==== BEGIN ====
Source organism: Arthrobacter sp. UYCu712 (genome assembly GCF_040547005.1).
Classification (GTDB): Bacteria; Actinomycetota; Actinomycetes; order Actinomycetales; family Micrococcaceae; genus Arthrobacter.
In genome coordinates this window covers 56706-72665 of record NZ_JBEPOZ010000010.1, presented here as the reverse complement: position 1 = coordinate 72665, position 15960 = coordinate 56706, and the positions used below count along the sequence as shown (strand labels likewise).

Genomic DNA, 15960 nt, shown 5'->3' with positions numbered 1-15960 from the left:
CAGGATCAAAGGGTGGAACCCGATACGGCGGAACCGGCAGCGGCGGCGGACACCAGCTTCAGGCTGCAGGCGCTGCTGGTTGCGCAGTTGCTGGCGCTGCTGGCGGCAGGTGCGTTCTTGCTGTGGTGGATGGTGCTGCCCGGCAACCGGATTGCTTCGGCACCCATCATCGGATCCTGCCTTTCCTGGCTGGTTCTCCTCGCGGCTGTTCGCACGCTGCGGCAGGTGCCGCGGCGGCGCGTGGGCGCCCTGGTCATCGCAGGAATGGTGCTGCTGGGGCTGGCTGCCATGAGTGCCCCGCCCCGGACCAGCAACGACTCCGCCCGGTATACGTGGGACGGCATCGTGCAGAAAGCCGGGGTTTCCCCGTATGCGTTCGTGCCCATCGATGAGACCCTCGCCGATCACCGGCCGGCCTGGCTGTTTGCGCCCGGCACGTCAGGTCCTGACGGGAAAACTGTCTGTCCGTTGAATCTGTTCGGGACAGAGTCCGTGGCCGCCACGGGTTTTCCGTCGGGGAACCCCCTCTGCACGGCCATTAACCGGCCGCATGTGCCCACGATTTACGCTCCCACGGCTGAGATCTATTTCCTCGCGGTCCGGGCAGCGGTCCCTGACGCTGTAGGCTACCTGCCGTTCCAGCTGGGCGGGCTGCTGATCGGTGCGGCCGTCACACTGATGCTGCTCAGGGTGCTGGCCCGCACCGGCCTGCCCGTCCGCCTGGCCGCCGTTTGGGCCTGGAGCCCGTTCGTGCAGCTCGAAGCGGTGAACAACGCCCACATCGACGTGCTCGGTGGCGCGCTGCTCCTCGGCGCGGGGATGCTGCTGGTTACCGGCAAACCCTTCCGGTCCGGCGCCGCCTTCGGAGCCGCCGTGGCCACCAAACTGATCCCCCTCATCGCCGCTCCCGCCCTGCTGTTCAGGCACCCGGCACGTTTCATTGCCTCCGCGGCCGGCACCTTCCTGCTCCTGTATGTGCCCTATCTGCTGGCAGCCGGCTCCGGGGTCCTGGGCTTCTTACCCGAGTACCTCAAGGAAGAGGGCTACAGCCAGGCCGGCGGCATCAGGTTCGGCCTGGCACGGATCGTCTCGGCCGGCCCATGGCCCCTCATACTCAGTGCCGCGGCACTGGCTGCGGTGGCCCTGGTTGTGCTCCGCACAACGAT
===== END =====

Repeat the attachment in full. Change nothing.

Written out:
Source organism: Arthrobacter sp. UYCu712 (genome assembly GCF_040547005.1).
Classification (GTDB): Bacteria; Actinomycetota; Actinomycetes; order Actinomycetales; family Micrococcaceae; genus Arthrobacter.
In genome coordinates this window covers 56706-72665 of record NZ_JBEPOZ010000010.1, presented here as the reverse complement: position 1 = coordinate 72665, position 15960 = coordinate 56706, and the positions used below count along the sequence as shown (strand labels likewise).

Genomic DNA, 15960 nt, shown 5'->3' with positions numbered 1-15960 from the left:
CAGGATCAAAGGGTGGAACCCGATACGGCGGAACCGGCAGCGGCGGCGGACACCAGCTTCAGGCTGCAGGCGCTGCTGGTTGCGCAGTTGCTGGCGCTGCTGGCGGCAGGTGCGTTCTTGCTGTGGTGGATGGTGCTGCCCGGCAACCGGATTGCTTCGGCACCCATCATCGGATCCTGCCTTTCCTGGCTGGTTCTCCTCGCGGCTGTTCGCACGCTGCGGCAGGTGCCGCGGCGGCGCGTGGGCGCCCTGGTCATCGCAGGAATGGTGCTGCTGGGGCTGGCTGCCATGAGTGCCCCGCCCCGGACCAGCAACGACTCCGCCCGGTATACGTGGGACGGCATCGTGCAGAAAGCCGGGGTTTCCCCGTATGCGTTCGTGCCCATCGATGAGACCCTCGCCGATCACCGGCCGGCCTGGCTGTTTGCGCCCGGCACGTCAGGTCCTGACGGGAAAACTGTCTGTCCGTTGAATCTGTTCGGGACAGAGTCCGTGGCCGCCACGGGTTTTCCGTCGGGGAACCCCCTCTGCACGGCCATTAACCGGCCGCATGTGCCCACGATTTACGCTCCCACGGCTGAGATCTATTTCCTCGCGGTCCGGGCAGCGGTCCCTGACGCTGTAGGCTACCTGCCGTTCCAGCTGGGCGGGCTGCTGATCGGTGCGGCCGTCACACTGATGCTGCTCAGGGTGCTGGCCCGCACCGGCCTGCCCGTCCGCCTGGCCGCCGTTTGGGCCTGGAGCCCGTTCGTGCAGCTCGAAGCGGTGAACAACGCCCACATCGACGTGCTCGGTGGCGCGCTGCTCCTCGGCGCGGGGATGCTGCTGGTTACCGGCAAACCCTTCCGGTCCGGCGCCGCCTTCGGAGCCGCCGTGGCCACCAAACTGATCCCCCTCATCGCCGCTCCCGCCCTGCTGTTCAGGCACCCGGCACGTTTCATTGCCTCCGCGGCCGGCACCTTCCTGCTCCTGTATGTGCCCTATCTGCTGGCAGCCGGCTCCGGGGTCCTGGGCTTCTTACCCGAGTACCTCAAGGAAGAGGGCTACAGCCAGGCCGGCGGCATCAGGTTCGGCCTGGCACGGATCGTCTCGGCCGGCCCATGGCCCCTCATACTCAGTGCCGCGGCACTGGCTGCGGTGGCCCTGGTTGTGCTCCGCACAACGAT